Patrice Williams was happy living in Georgia with her grandmother, then her mother lured her to Chicago and ended up in jail. Living in the projects, Patrice is an easy target for everyone. Not only won't she stand up for herself, she cares about her grades―unlike her classmates. But that draws the attention of Monty Freeman, another eighth grader who asks Patrice to tutor his little brother. When Monty becomes her guardian angel, Patrice begins to think something stronger than friendship might be growing between them. Still, nothing will stop her from applying for a scholarship at prestigious Dogwood Academy―except her mother.
Standing Against the Wind is a 2007 Bank Street - Best Children's Book of the Year and the winner of the 2007 Coretta Scott King - John Steptoe New Talent Award.
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TRACI L. JONES's first novel, Standing Against the Wind, was met with critical acclaim and was named to five state reading lists. Her next book, Finding My Place, will be available from Farrar, Straus and Giroux in Summer 2010. She lives with her husband and children in Denver, Colorado.Excerpt. © Reprinted by permission. All rights reserved.:
From Standing Against the Wind
Most days, Patrice Williams really didn’t know which she liked least: walking home or actually getting there.
“Just two more blocks,” she whispered to herself as she stood waiting for the light.
During the bitterly cold days of winter, the thirteen-year-old had gotten into the habit of counting the blocks until she was safe at home—safe from the freezing cold wind, safe from the nasty comments made by girls who had cut school and were always hanging out in front of the local drugstore, safe from the gang of boys who had all but quit school and who hung out in the broken-down playground in front of her building. They all seemed to have something mean to say about her.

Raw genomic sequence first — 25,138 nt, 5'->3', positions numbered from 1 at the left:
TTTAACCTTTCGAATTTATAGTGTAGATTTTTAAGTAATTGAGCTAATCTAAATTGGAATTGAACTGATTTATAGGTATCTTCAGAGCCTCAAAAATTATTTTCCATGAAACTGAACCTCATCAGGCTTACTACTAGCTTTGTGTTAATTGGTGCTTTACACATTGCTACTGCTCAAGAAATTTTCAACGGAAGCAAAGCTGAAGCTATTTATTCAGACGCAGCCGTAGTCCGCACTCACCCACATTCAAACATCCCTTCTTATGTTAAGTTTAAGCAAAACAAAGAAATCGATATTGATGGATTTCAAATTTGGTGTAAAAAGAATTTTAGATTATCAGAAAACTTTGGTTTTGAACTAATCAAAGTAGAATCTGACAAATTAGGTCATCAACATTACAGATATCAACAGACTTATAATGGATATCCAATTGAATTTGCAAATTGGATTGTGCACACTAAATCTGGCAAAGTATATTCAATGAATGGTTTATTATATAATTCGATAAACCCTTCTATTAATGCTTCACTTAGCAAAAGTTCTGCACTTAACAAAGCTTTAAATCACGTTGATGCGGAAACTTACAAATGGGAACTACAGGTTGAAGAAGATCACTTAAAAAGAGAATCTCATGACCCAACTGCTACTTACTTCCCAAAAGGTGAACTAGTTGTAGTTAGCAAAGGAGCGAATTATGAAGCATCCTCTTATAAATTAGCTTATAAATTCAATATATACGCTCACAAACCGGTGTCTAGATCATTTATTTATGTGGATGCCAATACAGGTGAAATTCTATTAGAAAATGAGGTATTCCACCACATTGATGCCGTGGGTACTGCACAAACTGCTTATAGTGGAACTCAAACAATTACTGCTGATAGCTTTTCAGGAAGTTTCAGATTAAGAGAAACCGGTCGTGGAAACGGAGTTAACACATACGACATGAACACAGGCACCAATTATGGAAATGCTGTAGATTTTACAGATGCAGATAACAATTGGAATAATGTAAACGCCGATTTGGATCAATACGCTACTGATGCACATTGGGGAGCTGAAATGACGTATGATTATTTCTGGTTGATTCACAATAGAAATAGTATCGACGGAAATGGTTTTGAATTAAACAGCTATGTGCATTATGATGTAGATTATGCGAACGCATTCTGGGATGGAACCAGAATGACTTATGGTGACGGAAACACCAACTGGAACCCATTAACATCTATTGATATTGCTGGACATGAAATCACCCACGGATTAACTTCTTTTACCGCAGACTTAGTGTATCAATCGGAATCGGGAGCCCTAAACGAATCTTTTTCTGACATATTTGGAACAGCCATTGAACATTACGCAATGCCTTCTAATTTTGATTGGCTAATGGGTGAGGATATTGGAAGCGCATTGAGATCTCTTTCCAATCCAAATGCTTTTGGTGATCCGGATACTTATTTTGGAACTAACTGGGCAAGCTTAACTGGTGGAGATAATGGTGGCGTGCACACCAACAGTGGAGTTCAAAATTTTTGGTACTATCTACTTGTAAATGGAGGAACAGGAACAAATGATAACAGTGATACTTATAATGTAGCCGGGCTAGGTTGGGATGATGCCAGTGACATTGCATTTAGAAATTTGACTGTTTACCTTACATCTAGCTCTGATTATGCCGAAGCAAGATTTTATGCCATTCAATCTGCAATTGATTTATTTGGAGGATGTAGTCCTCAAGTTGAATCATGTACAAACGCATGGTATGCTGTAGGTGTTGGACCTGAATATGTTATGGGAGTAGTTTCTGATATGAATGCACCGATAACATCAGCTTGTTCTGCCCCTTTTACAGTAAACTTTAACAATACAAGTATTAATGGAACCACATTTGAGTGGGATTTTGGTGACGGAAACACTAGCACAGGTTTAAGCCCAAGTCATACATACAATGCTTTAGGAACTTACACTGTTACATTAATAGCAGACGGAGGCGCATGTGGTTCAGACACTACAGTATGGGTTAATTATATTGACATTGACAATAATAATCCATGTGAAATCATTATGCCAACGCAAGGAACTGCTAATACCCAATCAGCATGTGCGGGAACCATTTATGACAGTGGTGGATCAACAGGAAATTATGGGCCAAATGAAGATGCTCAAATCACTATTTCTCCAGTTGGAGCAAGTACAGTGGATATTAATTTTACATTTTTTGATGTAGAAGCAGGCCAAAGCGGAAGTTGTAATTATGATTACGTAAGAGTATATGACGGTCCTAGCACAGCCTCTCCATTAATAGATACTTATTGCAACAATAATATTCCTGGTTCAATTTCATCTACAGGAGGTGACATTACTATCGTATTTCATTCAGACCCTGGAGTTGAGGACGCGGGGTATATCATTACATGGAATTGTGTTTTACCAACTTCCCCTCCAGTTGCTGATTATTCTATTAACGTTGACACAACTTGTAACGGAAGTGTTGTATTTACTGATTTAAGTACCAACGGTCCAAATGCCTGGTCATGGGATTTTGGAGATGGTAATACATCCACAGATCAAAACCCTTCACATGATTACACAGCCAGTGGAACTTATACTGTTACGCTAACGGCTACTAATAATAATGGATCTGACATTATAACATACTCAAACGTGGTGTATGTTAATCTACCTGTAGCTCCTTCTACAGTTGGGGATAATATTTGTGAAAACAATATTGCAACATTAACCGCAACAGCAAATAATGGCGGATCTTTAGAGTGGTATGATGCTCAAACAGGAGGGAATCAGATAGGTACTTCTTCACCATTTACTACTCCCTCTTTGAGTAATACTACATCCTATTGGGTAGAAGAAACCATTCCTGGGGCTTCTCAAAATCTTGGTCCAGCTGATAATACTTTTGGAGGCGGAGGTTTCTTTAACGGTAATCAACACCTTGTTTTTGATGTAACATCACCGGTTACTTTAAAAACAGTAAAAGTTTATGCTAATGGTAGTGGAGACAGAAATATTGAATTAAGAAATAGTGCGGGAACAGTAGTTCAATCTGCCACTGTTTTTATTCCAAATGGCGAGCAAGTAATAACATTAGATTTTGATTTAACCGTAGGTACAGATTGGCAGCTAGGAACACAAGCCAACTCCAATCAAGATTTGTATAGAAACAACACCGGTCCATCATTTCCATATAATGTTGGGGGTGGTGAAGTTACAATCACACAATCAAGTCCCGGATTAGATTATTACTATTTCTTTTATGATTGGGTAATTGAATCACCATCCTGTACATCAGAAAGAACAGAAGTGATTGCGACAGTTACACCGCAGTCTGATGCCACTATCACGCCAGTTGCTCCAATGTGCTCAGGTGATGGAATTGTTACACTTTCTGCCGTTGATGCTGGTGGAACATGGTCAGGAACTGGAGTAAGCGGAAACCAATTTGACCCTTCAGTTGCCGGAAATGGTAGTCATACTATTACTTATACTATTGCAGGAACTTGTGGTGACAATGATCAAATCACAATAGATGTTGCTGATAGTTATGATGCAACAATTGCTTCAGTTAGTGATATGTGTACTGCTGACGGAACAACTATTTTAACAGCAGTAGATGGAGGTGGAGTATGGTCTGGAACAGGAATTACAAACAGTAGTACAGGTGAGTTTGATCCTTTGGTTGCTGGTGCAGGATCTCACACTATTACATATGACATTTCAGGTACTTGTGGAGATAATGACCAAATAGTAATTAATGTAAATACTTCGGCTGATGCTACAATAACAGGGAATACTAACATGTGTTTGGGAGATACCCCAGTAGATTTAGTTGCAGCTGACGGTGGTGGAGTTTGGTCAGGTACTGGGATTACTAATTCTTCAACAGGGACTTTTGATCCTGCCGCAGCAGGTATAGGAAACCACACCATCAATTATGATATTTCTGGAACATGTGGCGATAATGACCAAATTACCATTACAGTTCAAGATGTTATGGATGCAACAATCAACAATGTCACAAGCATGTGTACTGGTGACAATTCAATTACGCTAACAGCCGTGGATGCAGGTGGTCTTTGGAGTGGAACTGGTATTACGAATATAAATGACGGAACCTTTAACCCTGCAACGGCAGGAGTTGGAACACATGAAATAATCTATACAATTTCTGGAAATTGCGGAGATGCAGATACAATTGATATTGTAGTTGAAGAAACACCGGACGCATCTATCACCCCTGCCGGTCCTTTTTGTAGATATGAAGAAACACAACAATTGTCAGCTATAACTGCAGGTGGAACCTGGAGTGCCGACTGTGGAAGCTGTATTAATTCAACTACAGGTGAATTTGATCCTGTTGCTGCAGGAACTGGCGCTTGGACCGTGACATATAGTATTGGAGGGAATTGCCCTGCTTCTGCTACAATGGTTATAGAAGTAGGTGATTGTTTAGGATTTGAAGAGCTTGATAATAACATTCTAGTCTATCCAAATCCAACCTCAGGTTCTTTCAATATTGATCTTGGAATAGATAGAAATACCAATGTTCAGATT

“One more block.”
Patrice’s quick steps slowed as she noticed the gang of boys from her middle school gathered at the foot of the stairs in front of her building. She had hoped that Chicago’s frigid cold would have driven them inside. But even in this weather they were assembled at the only unlocked entrance, attempting to make everyone else’s life miserable. They were talking and laughing, looking like teen dragons as the puffs of warm air from their mouths mixed with the clouds of cigarette smoke they blew nonchalantly. Those not smoking blew on their hands and rocked back and forth on their feet, trying to keep warm and look cool at the same time.
The January wind blew directly into Patrice’s face. It seemed to reach right through her coat’s thin fabric and under her hand-me-down sweatshirt, and pinch her arms with icy, sharp fingers. With the straps of her old backpack long since broken, Patrice’s hand felt frozen in a tight fist around its tattered handle. She shivered again, this time more from nervous anticipation than cold.
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